7 Ministry of Foreign Affairs of Japan, Japan-Australia-India-U.S. Ministerial, September 26,2019. Available at: https://www.mofa.go.jp/fp/nsp/page3e_001112.html [Accessed February 28, 2021]
8 See, for instance, Yasushi Tomiyama, “Quad” from the Japanese perspective, National Security, Volume 1 Issue 1, August 2018, Vivekananda International Foundation, pp109-123. Available at: https://www.vifindia.org/2018/july/31/national-security-vol-1-issue-1 [Accessed March 2, 2021]
9 Minister for Foreign Affairs/Minister for Women/Senator the Hon Marise Payne, Quad Foreign Ministers’ Meeting, February 19, 2021. Available at: https://www.foreignminister.gov.au/minister/marise-payne/media-release/quad-foreign-ministers-meeting [Accessed February 24, 2021]
10 Ministry of External Affairs, Government of India, 3rd India-Australia-Japan-USA Quad Ministerial Meeting, February 18, 2021. Available at: https://mea.gov.in/press-releases.htm?dtl/33540/3rd+IndiaAustraliaJapanUSA+Quad+Ministerial+Meeting [Accessed February 24, 2021]
11 Pritesh Kamath, “QUAD Opposes Chinese Attempts to Alter Status Quo in Indo-Pacific; EAM Attends Meet,” Republicworld.com, February 18, 2021. Available at: https://www.republicworld.com/india-news/general-news/quad-opposes-chinese-attempts-to-alter-status-quo-in-indo-pacific-eam-attends-meet.html [Accessed February 24, 2021]
12 U.S. Department of States, Secretary Blinken’s Call with Quad Ministers, February 18, 2021. Available at: https://www.state.gov/secretary-blinkens-call-with-quad-ministers/ [Accessed February 24, 2021]
13 Hiroyuki Akita and Eri Sugiura “Pompeo aims to ‘institutionalize’ Quad ties to counter China,” Nikkei Asia, October 6, 2020. Available at: https://asia.nikkei.com/Editor-s-Picks/Interview/Pompeo-aims-to-institutionalize-Quad-ties-to-counter-China [Accessed February 27, 2021]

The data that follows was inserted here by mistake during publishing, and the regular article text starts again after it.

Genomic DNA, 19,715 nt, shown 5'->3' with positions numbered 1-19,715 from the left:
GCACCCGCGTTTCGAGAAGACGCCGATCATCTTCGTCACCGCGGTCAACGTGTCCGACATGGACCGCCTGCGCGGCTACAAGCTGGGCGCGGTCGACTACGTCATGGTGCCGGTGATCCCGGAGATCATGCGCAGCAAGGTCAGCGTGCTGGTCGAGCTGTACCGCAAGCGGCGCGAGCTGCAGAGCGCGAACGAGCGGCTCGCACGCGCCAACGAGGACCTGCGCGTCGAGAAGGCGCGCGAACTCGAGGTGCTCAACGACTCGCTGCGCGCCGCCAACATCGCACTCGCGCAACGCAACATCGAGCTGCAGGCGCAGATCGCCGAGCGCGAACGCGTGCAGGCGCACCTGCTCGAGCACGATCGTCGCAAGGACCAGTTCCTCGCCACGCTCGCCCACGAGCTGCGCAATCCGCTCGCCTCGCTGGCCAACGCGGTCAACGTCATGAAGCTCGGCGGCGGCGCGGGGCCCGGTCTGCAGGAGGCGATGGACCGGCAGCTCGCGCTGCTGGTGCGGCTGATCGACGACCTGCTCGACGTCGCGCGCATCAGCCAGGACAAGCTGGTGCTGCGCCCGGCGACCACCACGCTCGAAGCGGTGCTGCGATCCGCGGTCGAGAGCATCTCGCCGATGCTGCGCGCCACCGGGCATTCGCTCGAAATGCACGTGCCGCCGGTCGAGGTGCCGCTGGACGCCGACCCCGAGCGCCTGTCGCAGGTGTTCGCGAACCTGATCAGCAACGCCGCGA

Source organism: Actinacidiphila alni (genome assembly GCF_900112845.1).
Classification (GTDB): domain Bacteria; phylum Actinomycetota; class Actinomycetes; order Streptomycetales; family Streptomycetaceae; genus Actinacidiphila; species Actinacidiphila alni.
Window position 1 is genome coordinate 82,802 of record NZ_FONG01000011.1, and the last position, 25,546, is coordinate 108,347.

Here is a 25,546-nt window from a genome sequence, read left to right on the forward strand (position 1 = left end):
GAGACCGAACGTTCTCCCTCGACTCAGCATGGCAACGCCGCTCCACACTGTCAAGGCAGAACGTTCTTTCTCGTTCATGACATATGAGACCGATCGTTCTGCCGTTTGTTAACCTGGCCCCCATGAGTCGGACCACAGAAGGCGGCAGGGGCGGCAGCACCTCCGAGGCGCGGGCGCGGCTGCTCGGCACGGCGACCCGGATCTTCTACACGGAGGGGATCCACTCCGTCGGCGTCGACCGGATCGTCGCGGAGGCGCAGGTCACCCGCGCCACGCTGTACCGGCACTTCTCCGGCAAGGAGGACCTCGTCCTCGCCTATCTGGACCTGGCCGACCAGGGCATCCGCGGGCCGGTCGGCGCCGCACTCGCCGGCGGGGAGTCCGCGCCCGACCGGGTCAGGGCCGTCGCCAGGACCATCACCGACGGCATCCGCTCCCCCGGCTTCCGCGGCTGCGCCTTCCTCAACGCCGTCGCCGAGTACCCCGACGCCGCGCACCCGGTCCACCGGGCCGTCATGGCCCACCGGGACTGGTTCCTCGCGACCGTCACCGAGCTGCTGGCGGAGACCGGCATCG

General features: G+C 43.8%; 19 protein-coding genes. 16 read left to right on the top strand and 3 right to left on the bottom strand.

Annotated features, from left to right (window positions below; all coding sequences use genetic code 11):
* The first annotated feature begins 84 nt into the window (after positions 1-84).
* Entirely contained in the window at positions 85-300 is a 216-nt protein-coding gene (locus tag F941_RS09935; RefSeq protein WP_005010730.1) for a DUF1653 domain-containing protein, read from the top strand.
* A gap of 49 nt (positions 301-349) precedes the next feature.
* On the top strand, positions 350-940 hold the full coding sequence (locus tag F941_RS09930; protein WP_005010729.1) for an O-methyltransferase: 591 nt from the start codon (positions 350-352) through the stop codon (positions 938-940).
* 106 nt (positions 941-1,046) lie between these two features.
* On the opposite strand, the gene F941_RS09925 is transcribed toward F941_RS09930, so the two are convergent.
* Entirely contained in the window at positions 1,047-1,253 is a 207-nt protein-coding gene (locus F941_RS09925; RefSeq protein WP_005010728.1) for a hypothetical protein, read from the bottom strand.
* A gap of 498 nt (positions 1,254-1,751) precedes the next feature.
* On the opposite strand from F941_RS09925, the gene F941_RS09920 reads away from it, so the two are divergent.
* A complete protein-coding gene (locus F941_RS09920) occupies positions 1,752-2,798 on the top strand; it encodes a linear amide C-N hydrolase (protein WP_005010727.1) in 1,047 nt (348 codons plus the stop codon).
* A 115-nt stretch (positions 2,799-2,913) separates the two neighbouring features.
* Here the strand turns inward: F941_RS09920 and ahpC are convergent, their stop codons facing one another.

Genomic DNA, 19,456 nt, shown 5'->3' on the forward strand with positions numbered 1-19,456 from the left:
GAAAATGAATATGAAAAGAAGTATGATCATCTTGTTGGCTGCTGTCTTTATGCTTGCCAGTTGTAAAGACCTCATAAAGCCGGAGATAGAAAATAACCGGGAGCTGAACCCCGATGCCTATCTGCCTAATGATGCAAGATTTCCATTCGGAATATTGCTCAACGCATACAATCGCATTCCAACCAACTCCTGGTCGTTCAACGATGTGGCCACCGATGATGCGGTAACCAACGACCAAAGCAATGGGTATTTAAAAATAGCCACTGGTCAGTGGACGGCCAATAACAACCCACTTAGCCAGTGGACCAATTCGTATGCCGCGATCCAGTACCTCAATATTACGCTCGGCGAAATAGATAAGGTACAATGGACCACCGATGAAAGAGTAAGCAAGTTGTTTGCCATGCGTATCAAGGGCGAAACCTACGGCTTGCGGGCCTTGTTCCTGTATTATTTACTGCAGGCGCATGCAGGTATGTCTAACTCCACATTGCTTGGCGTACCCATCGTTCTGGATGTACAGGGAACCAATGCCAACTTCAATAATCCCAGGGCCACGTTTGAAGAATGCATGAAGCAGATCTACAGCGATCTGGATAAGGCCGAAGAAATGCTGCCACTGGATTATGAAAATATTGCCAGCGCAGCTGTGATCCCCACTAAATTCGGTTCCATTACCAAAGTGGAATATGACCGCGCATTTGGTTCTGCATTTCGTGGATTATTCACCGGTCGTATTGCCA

14 See Jake Sullivan’s remarks at the event “Passing the Baton 2021: Securing America’s Future Together” organized by the U.S. Institute of Peace on January 29, 2021. Available at: https://www.usip.org/sites/default/files/Passing-the-Baton-2021-Transcript-FINAL.pdf [Accessed February 23, 2021]
15 On India’s change, see Arvind Gupta, “India favours gradual evolution of the Quad,” Japan Institute for National Fundamentals, October 19, 2020, and Gupta, “Australia joining the Malabar exercises will strengthen the Quad,” JINF, October 19, 2020. Available at: https://en.jinf.jp/author/arvind_gupta. Also see Brahma Chellaney, “India will shape the Quad’s direction,” JINF, October 19, 2020. Available at: https://en.jinf.jp/author/brahma_chellaney. [Accessed February 28, 2021]
16 See Clive Hamilton, 2018. Silent Invasion: China’s Influence in Australia, Hadie Grant Books, Melbourne, 376 pp.
17 White House, Remarks by President Biden on America’s Place in the World February 4, 2021. Available at: https://www.whitehouse.gov/briefing-room/speeches-remarks/2021/02/04/remarks-by-president-biden-on-americas-place-in-the-world/ [Accessed March 1, 2021]
18 White House, Interim National Security Strategic Guidance, March 2021. Available at: https://www.whitehouse.gov/wp-content/uploads/2021/03/NSC-1v2.pdf [Accessed March 8, 2021]
19 Abhijnan Rej, “China and the Quad: From Sea Foam to Indo-Pacific NATO,” Diplomat, October 15, 2020. Available at: https://thediplomat.com/2020/10/china-and-the-quad-from-sea-foam-to-asian-nato/ [Accessed March 2, 2021]
20 Ministry of Foreign Affairs of Japan, Japan’s Security Policy, April 12, 2016. Available at: https://www.mofa.go.jp/fp/nsp/page1we_000084.html [Accessed March 2, 2021]